As it happens, lots of people found del.icio.us valuable right from the start, making it a proverbial grassroots hit. Schachter did no advertising, no marketing. But the site was so successful that in 2005 he quit his day job at Morgan Stanley, raised some money from outside investors, and launched del.icio.us as a regular business. Less than a year later, Schachter sold del.icio.us to Yahoo, where he now works in the Groups business, running the site full time.
Schachter’s original focus on the individual user has never wavered, and it remains essential to the way del.icio.us works. But as more and more people started to use the site, something interesting happened: when aggregated, all those individual tags created a useful system for categorizing Web pages. On the surface, del.icio.us doesn’t seem designed to do this, since each person makes his or her own tags, and there’s no overarching authority to maintain order. But even with no one in charge, the product of all the individual decisions of del.icio.us’s users is surprisingly well organized–and surprisingly intelligent. That is, if you do a search on del.icio.us for all the pages that are tagged with a particular word, you’re likely to come up with a remarkably good–and well-rounded–selection of related Web sources. In other words, although del.icio.us didn’t need lots of users to be useful, once it had lots of users, it became valuable in an entirely new way. Almost accidentally, it became an excellent tool for making sense of the Web.
What del.icio.us’s users were creating–without necessarily knowing they were doing so–was what technology blogger Thomas Vander Wal has dubbed a “folksonomy,” a flexible system of organization that emerges organically from the choices users make. We’re all familiar with the alternative, the kind of rule-bound, top-down classification scheme that Internet theorist Clay Shirky calls “ontological” in nature. The Dewey decimal system is an example: every object is assigned its place in a hierarchical system of organization, and every object is defined as, ultimately, one thing: a book goes in one place in the library and nowhere else. In a folksonomy, by contrast, definitions are fuzzier. With del.icio.us, the same Web page has many different tags, which often aren’t even related to one another, and no explicit rules are being followed. Web pages are therefore listed not in one place but in many places, and sometimes pages aren’t quite where you might expect them to be. So folksonomies are messier than “ontologies” are.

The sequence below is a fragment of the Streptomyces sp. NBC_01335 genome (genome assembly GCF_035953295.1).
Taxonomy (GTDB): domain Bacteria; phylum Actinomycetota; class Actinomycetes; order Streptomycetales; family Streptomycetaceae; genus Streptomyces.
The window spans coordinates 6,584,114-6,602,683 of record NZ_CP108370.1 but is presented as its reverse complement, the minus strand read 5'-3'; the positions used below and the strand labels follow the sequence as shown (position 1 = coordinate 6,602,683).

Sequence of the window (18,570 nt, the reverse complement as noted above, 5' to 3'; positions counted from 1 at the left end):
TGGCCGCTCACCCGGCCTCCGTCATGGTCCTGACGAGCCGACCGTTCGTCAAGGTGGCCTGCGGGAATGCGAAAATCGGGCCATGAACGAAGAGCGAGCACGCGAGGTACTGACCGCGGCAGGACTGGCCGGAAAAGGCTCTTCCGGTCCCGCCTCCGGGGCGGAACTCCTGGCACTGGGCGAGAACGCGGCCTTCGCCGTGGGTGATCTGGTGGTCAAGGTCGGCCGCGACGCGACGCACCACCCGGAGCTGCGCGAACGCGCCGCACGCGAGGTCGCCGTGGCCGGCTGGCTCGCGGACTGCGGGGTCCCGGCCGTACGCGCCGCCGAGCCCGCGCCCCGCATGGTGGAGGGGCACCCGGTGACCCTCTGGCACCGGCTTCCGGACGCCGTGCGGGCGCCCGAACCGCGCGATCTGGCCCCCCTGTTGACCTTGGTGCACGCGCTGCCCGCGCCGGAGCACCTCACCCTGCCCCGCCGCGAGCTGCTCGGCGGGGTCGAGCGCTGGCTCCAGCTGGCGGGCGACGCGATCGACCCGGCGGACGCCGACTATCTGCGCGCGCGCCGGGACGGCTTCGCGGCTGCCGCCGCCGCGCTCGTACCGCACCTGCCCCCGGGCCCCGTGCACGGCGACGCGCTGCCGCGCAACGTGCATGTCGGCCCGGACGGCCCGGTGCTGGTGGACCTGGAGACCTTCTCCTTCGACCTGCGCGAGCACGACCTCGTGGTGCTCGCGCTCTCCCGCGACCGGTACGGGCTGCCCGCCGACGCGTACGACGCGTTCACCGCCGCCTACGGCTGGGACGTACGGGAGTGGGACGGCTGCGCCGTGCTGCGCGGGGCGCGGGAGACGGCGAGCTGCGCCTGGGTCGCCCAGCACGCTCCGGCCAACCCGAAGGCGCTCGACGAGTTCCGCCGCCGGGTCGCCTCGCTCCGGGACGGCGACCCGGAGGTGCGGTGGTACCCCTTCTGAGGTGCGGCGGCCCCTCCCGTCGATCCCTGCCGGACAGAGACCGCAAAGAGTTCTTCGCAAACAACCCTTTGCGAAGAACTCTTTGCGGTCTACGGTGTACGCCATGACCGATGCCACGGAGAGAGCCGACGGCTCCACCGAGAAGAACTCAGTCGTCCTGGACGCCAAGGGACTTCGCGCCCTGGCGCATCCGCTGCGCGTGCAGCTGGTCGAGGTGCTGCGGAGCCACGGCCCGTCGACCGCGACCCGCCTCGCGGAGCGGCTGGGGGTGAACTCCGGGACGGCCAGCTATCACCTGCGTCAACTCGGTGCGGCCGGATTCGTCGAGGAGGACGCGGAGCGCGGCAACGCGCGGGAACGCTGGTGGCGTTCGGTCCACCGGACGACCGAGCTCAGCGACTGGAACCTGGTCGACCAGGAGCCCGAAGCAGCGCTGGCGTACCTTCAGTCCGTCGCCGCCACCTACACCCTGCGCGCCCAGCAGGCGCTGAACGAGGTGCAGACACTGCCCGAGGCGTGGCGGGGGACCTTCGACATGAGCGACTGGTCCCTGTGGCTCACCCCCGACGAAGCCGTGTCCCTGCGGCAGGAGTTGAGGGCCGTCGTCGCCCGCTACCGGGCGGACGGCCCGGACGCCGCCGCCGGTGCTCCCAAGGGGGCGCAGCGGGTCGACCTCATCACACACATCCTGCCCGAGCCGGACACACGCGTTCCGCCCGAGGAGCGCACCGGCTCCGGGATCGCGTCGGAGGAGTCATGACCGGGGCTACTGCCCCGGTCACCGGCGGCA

What del.icio.us has shown, though, is that folksonomies’ imperfections are outweighed by their benefits. In the first place, folksonomies are dynamic rather than static. A Web folksonomy thus allows us to reclassify content according to our changing interests. An academic paper that’s interesting today might be equally interesting a decade from now–but why it’s interesting, why people care about it, might be very different. A traditional categorization system has a hard time dealing with this: once the essence of an object is defined, it’s supposed to be defined for good. In a folksonomy, the reclassification happens almost automatically–as people start tagging the paper with new, more relevant tags, for example. Web folksonomies are also better at capturing the multiple meanings and uses that a given site has, rather than constraining the possible range of meanings. It’s useful, after all, to learn that many people have tagged stories about Mark Cuban “crazy,” in addition to indicating everything else that’s important about him. Finally, folksonomies are cheap. Imagine the labor and the time it would take to construct a traditional organizing system for all the pages on the Web, and then to maintain and update it. Then recognize that del.icio.us is producing a ceaselessly revised organizing system–at almost no cost.